Sleep Saboteurs And Saviors: How To Get The Rest You Need To Feel Your Best
I have never been a great sleeper; the stories surrounding my infant years are legendary, and they echoed tauntingly in my ears when I bred my own night-owl. When I got older, I defied babysitters’ orders and would always wait up for my parents, which often led to cold washcloths being tossed over my face when I refused to obey the alarm clock.
Years later, I remember consistently answering the question “How are you?” with “Tired.” Sure, I was a physician-in-training, and that answer was probably accurate, but still, I normalized never-ending fatigue for many years. Motherhood was another black hole of sleep deficit, which definitely took me until my kiddo was in kindergarten to fully recover from.
Now, I can finally declare I am a great sleeper, even in the face of this anxiety-producing pandemic, which is a good thing, given what we know about the effects of acute and chronic sleep deprivation. Getting less than 7-9 hours of sleep a night can result in immediate changes like irritability, clumsiness and the tendency to make poor food choices (one study found that after one night of sleep deprivation, folks consumed nearly an extra 400 calories!), but over the long term can have serious consequences like poor memory, high blood pressure, decreased immunity, heart disease, increased risk of stroke and even death.
So, what are some of the ways we sabotage our sleep? And what can we do to make healthier choices and finally drift off to dreamland?
The Sleep Saboteurs:
SmartPhone Use: It seems our phones are an extra appendage these days, always attached to our body, eyes glued to the screen scanning for the latest news crisis or facebook friend request. But research tells us that screen time can lead to poor sleep via the exposure of our retina and brain to blue light, which decreases melatonin secretion, the chemical responsible for the sleep-wake cycle in our brains. Using a blue light filter can help, but generally, avoiding looking at screens for a good 1-2 hours before bed is the current recommendation.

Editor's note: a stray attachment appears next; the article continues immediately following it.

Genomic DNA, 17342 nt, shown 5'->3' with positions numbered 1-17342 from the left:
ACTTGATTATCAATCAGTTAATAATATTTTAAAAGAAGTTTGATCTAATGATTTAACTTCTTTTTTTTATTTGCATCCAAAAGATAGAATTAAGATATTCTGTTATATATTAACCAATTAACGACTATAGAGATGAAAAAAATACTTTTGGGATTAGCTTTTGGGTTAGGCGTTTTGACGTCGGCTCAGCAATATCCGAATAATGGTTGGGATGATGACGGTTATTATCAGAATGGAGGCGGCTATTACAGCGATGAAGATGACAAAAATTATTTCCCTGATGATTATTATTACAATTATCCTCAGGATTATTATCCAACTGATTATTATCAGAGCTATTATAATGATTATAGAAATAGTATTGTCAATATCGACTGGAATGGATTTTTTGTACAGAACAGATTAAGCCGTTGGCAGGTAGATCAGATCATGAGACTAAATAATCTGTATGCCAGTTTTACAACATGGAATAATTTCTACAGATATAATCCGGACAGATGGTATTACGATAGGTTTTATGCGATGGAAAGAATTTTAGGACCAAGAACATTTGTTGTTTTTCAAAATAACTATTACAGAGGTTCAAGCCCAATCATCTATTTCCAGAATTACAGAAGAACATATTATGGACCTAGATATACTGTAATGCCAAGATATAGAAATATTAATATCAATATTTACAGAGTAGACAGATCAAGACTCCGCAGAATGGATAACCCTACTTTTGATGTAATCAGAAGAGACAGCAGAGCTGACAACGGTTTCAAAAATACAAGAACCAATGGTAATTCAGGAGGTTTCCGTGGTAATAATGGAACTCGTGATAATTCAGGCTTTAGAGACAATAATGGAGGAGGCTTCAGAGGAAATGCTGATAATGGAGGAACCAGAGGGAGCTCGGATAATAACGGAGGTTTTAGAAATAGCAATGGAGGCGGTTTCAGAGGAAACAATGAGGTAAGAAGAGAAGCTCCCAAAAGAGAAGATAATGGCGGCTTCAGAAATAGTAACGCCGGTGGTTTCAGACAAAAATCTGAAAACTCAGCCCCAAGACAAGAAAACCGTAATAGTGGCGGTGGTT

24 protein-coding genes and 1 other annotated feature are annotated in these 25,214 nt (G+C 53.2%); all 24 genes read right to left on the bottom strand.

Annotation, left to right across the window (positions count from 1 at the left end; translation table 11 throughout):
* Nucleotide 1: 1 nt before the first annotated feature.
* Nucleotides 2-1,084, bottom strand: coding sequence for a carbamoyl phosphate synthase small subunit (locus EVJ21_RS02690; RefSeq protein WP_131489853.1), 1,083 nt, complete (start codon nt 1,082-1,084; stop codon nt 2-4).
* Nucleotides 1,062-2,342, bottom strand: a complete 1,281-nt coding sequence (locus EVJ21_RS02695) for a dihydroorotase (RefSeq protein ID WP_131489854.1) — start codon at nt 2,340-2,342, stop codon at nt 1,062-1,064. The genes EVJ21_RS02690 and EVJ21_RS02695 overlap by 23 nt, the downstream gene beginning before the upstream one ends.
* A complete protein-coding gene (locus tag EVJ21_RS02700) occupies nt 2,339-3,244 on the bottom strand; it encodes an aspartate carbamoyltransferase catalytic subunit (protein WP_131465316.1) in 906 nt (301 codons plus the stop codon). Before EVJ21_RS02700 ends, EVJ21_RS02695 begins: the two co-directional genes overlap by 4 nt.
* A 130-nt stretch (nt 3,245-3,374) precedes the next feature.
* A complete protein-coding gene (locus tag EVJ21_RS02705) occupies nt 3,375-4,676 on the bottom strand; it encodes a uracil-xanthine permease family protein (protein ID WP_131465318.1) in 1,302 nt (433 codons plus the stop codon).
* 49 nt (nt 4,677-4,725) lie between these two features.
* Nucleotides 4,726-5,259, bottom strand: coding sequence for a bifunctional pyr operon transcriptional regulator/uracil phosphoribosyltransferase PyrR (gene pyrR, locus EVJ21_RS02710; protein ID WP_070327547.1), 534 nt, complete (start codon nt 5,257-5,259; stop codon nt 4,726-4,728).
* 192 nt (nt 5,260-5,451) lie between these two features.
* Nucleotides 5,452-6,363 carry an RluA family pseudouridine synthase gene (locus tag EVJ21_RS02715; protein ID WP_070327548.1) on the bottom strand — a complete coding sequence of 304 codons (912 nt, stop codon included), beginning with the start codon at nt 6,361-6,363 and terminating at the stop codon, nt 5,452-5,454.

Alcohol: While a “nightcap” might seem like a good idea in theory, or that final cocktail at a late-night party (even if you’re taking an Uber), too many drinks can set the stage for poor sleep. While alcohol may help you pass out, it can interfere with REM sleep (the restorative kind), interrupt normal circadian rhythms, so you wake up long before you’re rested, worsen breathing problems, and of course, it’s a diuretic, which means extra trips to the bathroom.
Caffeine: Another partner in slumber crime, the after-dinner espresso, or the late afternoon power coffee break can wreak havoc on sleep. Even non-herbal tea contains enough caffeine to disrupt sleep. Because caffeine is a stimulant, it is both the amount consumed during the day, as well as how close to bedtime you consume it, that matters. In scientific studies, when subjects drank coffee even 6 hours prior to falling asleep it had negative effects on sleep latency, total sleep and sleep quality. There is also the tendency to rely on caffeine for “performance” and to mask tiredness, so you won’t slow down and get rest when you really need it. There are genetic factors at play, and while some folks can indulge in an Irish coffee for dessert, I know even a decaf coffee after 3pm is a recipe for disaster for me! And sorry, to be the bearer of bad news, but even chocolate can fall into this category for sensitive folks.
Late Night Bingeing: That midnight pizza run or burger and French fries with spicy sauce are just about the worst things you could be consuming to foster sleep. High fat, fried, and spicy foods can interfere with sleep in several ways: digestion can take 2-3 hours so you want to avoid eating large meals right before bed; breaking down food also raises body temperature, which promotes arousal; and these hard-to-digest foods may cause heartburn and indigestion. A recipe for insomnia!